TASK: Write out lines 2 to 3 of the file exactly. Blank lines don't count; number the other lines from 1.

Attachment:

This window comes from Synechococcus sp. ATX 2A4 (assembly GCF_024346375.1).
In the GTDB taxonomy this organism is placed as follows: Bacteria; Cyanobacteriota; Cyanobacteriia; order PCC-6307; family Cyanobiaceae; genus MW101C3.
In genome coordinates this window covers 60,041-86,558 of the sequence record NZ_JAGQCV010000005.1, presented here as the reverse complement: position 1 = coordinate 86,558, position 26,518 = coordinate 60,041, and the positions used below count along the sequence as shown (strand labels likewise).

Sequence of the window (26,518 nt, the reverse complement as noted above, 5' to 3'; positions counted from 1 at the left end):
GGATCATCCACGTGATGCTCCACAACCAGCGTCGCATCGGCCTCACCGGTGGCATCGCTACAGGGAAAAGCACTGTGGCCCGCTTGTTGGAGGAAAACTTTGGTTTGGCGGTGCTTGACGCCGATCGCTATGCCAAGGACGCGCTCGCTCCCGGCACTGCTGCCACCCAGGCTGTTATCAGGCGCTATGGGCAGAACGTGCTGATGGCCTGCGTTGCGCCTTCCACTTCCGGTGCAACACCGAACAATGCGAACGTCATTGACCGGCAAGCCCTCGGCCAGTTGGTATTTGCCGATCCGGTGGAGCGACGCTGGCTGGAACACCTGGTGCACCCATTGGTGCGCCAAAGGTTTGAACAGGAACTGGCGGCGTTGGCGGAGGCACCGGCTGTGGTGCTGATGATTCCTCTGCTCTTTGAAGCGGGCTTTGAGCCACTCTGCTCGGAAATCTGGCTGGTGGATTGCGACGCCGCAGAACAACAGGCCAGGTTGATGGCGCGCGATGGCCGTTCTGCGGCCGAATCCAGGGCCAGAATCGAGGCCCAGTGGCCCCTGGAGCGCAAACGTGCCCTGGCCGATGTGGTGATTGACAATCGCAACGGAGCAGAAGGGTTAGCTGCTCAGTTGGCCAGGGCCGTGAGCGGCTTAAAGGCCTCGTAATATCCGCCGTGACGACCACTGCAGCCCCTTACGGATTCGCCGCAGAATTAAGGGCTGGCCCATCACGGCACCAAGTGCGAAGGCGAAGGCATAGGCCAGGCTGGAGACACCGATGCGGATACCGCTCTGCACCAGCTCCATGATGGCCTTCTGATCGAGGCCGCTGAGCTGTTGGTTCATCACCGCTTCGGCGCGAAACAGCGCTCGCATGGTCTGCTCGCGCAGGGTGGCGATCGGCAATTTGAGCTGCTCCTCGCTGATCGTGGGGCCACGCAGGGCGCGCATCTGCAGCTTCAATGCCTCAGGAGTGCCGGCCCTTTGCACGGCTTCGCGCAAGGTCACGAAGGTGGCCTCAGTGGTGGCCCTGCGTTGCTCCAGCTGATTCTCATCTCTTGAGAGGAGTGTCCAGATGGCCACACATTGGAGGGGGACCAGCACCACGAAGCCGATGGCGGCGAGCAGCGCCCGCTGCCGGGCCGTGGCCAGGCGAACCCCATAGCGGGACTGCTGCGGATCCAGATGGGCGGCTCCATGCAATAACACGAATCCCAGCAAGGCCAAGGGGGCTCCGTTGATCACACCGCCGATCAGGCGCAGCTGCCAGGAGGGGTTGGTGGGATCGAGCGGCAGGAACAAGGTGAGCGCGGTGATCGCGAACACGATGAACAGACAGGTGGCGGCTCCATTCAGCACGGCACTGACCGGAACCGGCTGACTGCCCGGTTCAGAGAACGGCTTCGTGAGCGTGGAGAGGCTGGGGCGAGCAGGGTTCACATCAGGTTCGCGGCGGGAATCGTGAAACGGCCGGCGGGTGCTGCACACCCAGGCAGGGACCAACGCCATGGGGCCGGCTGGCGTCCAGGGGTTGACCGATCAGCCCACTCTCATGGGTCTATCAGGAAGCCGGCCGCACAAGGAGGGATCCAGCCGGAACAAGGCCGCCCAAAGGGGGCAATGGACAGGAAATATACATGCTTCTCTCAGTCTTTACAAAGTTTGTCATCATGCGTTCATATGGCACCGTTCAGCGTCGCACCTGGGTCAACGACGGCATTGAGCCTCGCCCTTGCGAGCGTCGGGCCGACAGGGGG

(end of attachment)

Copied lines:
In the GTDB taxonomy this organism is placed as follows: Bacteria; Cyanobacteriota; Cyanobacteriia; order PCC-6307; family Cyanobiaceae; genus MW101C3.
In genome coordinates this window covers 60,041-86,558 of the sequence record NZ_JAGQCV010000005.1, presented here as the reverse complement: position 1 = coordinate 86,558, position 26,518 = coordinate 60,041, and the positions used below count along the sequence as shown (strand labels likewise).